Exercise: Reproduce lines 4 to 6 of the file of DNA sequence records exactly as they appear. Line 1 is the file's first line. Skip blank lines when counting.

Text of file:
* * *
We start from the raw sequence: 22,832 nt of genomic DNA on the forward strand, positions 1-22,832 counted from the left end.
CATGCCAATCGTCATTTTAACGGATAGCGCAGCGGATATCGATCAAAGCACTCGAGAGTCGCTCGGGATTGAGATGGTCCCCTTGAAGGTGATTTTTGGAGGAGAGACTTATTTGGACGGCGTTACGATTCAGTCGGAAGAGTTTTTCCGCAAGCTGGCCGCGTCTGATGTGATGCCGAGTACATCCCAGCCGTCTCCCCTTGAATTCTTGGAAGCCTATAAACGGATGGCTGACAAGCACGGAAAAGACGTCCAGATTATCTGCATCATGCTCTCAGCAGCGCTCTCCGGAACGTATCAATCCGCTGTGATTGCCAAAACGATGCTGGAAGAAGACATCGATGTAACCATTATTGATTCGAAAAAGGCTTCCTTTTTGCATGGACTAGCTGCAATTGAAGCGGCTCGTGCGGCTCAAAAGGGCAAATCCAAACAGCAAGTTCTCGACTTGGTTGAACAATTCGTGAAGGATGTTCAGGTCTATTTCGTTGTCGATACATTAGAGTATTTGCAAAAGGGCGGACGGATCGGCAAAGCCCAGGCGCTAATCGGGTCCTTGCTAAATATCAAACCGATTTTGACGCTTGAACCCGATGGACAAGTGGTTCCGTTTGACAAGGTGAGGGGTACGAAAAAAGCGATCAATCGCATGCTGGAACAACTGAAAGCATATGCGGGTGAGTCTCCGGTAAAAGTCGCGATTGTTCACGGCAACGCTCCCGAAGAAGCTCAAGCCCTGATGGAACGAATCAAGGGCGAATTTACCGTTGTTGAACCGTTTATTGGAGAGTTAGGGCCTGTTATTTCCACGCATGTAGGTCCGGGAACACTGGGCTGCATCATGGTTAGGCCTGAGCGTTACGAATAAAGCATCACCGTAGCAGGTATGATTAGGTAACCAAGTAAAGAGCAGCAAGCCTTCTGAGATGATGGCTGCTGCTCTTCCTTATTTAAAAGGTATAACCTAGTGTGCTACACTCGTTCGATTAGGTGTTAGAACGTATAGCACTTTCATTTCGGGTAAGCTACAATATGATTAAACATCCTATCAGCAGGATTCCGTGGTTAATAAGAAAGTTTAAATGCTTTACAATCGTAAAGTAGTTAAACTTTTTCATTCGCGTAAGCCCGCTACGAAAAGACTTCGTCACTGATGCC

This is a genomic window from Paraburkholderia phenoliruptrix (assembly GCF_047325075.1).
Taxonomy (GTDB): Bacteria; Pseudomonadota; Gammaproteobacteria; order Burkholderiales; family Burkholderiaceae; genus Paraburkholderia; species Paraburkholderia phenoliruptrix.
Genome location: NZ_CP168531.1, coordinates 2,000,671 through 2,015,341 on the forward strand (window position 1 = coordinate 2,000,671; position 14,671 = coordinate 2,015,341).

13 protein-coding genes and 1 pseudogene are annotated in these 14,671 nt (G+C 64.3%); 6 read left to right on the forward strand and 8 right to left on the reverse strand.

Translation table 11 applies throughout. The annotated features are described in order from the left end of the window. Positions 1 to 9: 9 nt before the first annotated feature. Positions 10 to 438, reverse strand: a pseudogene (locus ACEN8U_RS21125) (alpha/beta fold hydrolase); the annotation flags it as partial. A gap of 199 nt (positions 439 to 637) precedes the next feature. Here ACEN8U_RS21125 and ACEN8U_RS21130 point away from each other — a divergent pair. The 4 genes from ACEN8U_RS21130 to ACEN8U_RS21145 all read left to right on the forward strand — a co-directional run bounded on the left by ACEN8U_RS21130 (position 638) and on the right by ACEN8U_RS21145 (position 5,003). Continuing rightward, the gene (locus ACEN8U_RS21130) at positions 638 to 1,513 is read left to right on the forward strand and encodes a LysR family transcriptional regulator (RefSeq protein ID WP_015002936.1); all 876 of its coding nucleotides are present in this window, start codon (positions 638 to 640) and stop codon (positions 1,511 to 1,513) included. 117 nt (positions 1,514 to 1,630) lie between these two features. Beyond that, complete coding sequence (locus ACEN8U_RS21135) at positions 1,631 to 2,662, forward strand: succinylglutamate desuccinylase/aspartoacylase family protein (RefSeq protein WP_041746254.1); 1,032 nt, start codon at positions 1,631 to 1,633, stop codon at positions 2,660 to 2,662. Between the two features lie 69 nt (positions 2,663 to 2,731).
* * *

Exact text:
Taxonomy (GTDB): Bacteria; Pseudomonadota; Gammaproteobacteria; order Burkholderiales; family Burkholderiaceae; genus Paraburkholderia; species Paraburkholderia phenoliruptrix.
Genome location: NZ_CP168531.1, coordinates 2,000,671 through 2,015,341 on the forward strand (window position 1 = coordinate 2,000,671; position 14,671 = coordinate 2,015,341).

13 protein-coding genes and 1 pseudogene are annotated in these 14,671 nt (G+C 64.3%); 6 read left to right on the forward strand and 8 right to left on the reverse strand.